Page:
Climate Change Could Lead to a Cold War Over Resources

Source: U.S. Navy/Getty Images

U.S. Navy/Getty Images

We’re used to hearing about conflicts over resources all over the world. Prolonged engagements in the Middle East by the United States and its allies have been largely influenced by the abundant resources, crude oil in particular, found in the region. But it happens all over the globe. Increased military action across the continent of Africa in order to secure rare earth minerals for use in consumer electronics has been quietly under way for years now, and one of the biggest points of contention for American enterprise over the past few decades has been over cheap labor in east Asia.

The next big conflict area? Try the top of the world above the Arctic Circle.

There’s been plenty of discussion over the past couple of years regarding the arctic, which is beginning to garner lots of interest from countries across the globe, especially those bordering the far north. Canada, Norway, Russia, Denmark, and the United States look to be the major players involved at this point, although there is really nothing happening yet. But the gears of war are starting to turn, according to many analysts and others keeping an eye on the situation.

The catalyst behind all of the interest in the arctic is, of course, resources. It has been believed for a long time that the arctic is as loaded with natural resources as anywhere on the planet, but they have remained largely unreachable due to the extreme climate located near the north pole. But with the advent of global warming, rapid sea ice melts, and opening northern passages for transportation, countries and private enterprise are finding ways to finally tap in.

This is where we start to see conflicting interests rear their heads. Who, exactly, has the rights to go into the far northern latitudes, and by what rules do they need to abide by? A quick look at an atlas or globe reveals the obvious: Canada and Russia have, by far, the longest borders along Arctic Ocean, and thus, feel that they have the rights to the resources.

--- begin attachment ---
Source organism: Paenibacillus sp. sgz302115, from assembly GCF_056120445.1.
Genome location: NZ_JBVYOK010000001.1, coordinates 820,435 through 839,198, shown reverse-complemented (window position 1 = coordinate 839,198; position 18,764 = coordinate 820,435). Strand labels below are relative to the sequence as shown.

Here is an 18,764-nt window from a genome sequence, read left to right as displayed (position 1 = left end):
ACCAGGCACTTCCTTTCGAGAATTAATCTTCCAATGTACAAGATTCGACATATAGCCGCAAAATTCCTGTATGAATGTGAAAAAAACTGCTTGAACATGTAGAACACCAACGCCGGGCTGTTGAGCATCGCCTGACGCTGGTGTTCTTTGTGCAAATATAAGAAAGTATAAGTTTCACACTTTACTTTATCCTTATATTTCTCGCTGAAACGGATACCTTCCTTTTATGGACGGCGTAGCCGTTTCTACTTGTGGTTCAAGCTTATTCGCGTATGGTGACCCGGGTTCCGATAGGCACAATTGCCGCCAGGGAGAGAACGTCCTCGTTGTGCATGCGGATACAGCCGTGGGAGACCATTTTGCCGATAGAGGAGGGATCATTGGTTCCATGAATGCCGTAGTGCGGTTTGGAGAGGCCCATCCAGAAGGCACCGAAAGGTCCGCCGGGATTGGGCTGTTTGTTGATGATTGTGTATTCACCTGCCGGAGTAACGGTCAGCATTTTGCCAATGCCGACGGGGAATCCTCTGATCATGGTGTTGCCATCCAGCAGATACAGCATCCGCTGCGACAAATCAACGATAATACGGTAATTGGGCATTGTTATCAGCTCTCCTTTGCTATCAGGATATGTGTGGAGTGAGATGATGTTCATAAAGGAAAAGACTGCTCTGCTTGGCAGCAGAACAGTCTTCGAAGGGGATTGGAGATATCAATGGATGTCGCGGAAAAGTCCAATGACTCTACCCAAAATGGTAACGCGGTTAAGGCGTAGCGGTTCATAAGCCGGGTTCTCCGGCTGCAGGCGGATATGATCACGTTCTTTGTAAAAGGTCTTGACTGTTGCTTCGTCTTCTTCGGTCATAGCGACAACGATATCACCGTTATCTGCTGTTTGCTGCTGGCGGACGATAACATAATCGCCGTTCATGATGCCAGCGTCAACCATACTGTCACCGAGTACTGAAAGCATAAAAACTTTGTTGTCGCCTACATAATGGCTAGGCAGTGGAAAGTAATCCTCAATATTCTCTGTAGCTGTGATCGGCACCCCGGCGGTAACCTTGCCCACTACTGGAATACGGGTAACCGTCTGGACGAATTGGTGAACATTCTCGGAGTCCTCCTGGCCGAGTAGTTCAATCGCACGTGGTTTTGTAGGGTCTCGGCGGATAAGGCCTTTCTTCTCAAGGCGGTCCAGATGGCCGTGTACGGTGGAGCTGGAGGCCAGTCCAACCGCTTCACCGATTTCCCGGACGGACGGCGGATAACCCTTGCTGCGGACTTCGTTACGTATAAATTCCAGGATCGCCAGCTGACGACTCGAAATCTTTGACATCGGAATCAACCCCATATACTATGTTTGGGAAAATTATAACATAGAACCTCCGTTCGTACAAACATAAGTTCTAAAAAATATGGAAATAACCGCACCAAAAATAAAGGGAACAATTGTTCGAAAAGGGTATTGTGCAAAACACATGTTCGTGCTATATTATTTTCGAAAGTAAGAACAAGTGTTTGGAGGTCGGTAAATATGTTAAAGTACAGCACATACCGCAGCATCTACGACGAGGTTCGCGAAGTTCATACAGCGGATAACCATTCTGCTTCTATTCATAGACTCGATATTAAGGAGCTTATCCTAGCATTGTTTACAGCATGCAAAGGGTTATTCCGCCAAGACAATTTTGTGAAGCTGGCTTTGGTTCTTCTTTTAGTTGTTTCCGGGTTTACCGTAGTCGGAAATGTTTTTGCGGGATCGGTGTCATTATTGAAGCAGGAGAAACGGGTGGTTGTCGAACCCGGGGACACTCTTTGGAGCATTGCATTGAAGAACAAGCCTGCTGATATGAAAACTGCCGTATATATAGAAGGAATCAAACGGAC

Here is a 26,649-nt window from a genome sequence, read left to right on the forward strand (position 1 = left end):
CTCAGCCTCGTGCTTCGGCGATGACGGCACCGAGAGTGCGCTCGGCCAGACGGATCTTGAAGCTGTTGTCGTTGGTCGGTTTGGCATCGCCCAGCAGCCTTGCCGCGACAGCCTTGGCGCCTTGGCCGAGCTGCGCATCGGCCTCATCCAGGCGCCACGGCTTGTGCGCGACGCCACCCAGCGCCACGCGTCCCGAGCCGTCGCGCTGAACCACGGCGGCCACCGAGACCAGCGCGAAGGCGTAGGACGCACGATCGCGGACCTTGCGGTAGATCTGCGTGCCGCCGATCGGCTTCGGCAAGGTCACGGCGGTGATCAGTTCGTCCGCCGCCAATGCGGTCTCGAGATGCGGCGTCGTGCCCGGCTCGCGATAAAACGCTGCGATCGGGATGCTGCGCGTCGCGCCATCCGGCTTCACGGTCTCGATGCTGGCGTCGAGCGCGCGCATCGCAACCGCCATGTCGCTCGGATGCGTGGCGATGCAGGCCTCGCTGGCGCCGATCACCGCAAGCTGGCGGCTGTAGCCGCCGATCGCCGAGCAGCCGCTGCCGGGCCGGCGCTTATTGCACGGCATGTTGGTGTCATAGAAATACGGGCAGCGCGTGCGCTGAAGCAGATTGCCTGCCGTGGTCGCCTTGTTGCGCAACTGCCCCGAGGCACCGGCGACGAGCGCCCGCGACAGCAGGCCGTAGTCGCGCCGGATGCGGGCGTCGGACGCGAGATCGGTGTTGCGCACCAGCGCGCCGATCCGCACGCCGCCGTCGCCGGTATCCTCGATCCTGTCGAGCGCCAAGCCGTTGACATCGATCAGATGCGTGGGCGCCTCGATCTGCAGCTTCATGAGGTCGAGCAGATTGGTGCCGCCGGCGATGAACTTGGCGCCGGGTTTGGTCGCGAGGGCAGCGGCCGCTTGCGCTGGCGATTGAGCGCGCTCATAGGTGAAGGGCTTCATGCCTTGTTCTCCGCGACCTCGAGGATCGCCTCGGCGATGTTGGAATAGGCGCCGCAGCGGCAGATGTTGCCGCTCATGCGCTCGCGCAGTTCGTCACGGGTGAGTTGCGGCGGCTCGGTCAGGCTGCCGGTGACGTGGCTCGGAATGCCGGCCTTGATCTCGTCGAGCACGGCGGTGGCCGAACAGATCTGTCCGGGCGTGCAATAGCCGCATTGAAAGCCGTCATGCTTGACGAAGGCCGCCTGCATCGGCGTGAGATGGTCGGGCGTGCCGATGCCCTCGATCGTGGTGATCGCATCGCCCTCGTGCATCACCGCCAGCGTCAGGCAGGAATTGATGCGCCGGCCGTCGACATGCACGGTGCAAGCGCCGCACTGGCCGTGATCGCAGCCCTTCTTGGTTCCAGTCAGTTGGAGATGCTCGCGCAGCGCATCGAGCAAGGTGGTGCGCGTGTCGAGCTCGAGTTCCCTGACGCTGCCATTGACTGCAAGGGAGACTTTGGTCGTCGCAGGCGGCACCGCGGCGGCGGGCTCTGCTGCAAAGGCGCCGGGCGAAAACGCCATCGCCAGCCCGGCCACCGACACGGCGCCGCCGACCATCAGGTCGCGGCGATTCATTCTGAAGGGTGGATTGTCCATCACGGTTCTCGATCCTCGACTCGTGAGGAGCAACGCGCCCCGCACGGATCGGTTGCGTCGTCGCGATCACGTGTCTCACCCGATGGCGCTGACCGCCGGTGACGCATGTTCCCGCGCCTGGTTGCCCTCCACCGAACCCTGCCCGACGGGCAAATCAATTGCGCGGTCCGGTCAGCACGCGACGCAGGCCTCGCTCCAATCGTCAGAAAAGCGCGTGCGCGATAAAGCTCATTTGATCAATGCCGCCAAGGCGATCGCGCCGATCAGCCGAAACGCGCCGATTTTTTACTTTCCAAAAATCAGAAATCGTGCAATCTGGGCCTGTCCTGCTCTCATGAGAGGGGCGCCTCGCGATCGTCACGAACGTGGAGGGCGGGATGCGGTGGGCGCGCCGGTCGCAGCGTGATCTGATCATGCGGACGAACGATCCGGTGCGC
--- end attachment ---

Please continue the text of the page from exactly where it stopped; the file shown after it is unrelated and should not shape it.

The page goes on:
That may be logical thinking. But if we know anything about the world, especially when it comes to resources, the way things work is typically anything but logical.

Source: AFP/Getty Images

AFP/Getty Images

Canada naturally allies with the United States very closely. Both countries are very interconnected, share a long border, and have strong cultural and political ties. In fact, Canada has long been one of the top suppliers of crude oil to the United States, along with Mexico. Despite the belief that the U.S. gets most of its petroleum from the Middle East, America’s direct neighbors supply a large portion of the nation’s most precious resource.

Both countries are members of NATO, enhancing their relationship even more. But it also ties them, politically and militarily, to 26 other countries, some of whom also have a deep, vested interest in the arctic and the resources located there. Perhaps most importantly, Denmark and Norway are also on the list of member countries. Denmark, which reigns over the expansive island of Greenland, brings their interests to the table when it comes to the arctic as well. The same with Norway, which borders the arctic along the northern stretch of Scandinavia, where it bumps up to Russia.